Timothy P. O’Malley, Ph.D.
Director, Notre Dame Center for Liturgy
Editor, Oblation: Catechesis, Liturgy, and the New Evangelization
Today, at the University of Notre Dame, classes resume. In the previous days, freshmen were exhorted to get involved on campus; to commit oneself to live fully the Notre Dame experience through engagement in research opportunities, in the intellectual give and take of the liberal arts classroom, in expanding one’s horizons through studying abroad; and the commitment to offering one’s education for the benefit of the community and the world at large.
Of course, today is not simply the day in which the pedagogical work of the University recommences. It is also the opening school year Mass. Indeed, a sizable collection of students and faculty (less sizable) will gather in the Joyce Center on campus to celebrate the Eucharist. The readings will emphasize the gift of the Holy Spirit, the homily will set forth a Christian vocation of higher education, and the provost will exhort students to the intellectual task at hand. It will be followed by a picnic.
Indeed, there is ample reason to critique these opening school year Masses (present at most Catholic universities and colleges throughout this country). They often seem less dedicated to ruminating upon the memory of Christ’s death and resurrection, of standing in awe before the Eucharistic presence of the resurrected God-man, of receiving the medicine of immortality and more focused on celebrating the virtues of this community. Such a liturgy, albeit carried out with the best intentions, can easily devolve into an idolatry of self-worship. Dear God, thank you for creating this university, which has a community and intellectual life that is better than all other colleges ever imagined by your other creatures.
But there is a different way of looking at these opening school year Masses. As students undertake the study integral to their intellectual formation, as faculty immerse themselves into the hectic duties of teaching, research, and service, as the residence halls begin to bustle with their own agendas for student formation, we turn elsewhere. We turn to the Eucharistic worship of the God who became flesh. By celebrating the Eucharist at the beginning of the school year, Catholic universities are not simply carrying out a tradition marking their identity qua Catholic. We are confessing that the ultimate saving reality of the cosmos is not our education, it’s not our research, it’s not our student programming. It’s a logic of Eucharistic love, of gratitude, of total self-gift defining of Christian existence.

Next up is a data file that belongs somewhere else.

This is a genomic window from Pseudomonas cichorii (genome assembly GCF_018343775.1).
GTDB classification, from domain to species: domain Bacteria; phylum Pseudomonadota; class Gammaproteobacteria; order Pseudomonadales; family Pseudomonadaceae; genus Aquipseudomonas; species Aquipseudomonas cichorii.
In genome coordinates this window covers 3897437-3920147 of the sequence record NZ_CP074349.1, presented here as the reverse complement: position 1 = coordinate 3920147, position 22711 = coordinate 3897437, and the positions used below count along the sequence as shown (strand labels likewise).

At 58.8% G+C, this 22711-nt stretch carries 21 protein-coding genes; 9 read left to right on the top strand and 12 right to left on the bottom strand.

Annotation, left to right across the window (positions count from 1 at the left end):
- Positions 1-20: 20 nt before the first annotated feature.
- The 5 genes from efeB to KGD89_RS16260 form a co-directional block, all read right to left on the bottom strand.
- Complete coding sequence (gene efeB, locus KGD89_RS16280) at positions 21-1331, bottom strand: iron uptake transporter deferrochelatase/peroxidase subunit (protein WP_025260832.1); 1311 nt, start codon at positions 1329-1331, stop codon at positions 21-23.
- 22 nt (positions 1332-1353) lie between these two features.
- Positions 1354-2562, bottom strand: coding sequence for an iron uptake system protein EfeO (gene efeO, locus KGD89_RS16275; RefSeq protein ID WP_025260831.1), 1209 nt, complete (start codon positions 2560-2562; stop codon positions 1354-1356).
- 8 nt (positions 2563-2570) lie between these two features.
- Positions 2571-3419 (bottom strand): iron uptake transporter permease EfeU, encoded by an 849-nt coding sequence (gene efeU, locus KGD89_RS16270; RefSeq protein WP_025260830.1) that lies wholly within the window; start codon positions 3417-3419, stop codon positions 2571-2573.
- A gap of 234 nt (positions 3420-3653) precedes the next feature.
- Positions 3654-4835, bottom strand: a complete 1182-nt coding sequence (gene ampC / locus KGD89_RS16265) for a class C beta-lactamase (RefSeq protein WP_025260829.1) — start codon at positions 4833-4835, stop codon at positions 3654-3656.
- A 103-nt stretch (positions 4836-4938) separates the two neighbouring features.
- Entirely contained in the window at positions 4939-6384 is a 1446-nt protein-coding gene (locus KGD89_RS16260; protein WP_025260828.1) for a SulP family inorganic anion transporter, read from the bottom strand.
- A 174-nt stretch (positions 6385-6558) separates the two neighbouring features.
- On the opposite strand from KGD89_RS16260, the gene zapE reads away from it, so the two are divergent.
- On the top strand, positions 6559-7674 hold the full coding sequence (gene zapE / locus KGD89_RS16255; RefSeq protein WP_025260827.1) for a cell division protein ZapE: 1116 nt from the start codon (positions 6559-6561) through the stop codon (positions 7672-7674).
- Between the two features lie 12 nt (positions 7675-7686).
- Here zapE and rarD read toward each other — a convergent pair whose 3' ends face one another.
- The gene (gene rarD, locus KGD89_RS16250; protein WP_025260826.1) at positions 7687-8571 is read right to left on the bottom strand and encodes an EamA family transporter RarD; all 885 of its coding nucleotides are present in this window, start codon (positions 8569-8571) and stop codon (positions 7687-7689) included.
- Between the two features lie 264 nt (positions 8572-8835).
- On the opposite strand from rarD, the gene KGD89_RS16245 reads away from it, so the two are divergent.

Indeed, the life of the modern day university is fundamentally dedicated to teaching and research. The Catholic university, of course, seeks to inculcate students into intellectual and moral habits, which will enable them to succeed in participation in public life. It seeks to develop faculty, who publish top notch tomes on Reformation-era poetry and conduct research that expands our knowledge of the sub-atomic world. But, the Eucharist liturgy at the beginning of the school year serves as a sacramental interruption to such agendas. It reminds us that our studying and teaching is circumscribed by Christ’s Eucharistic gift of love.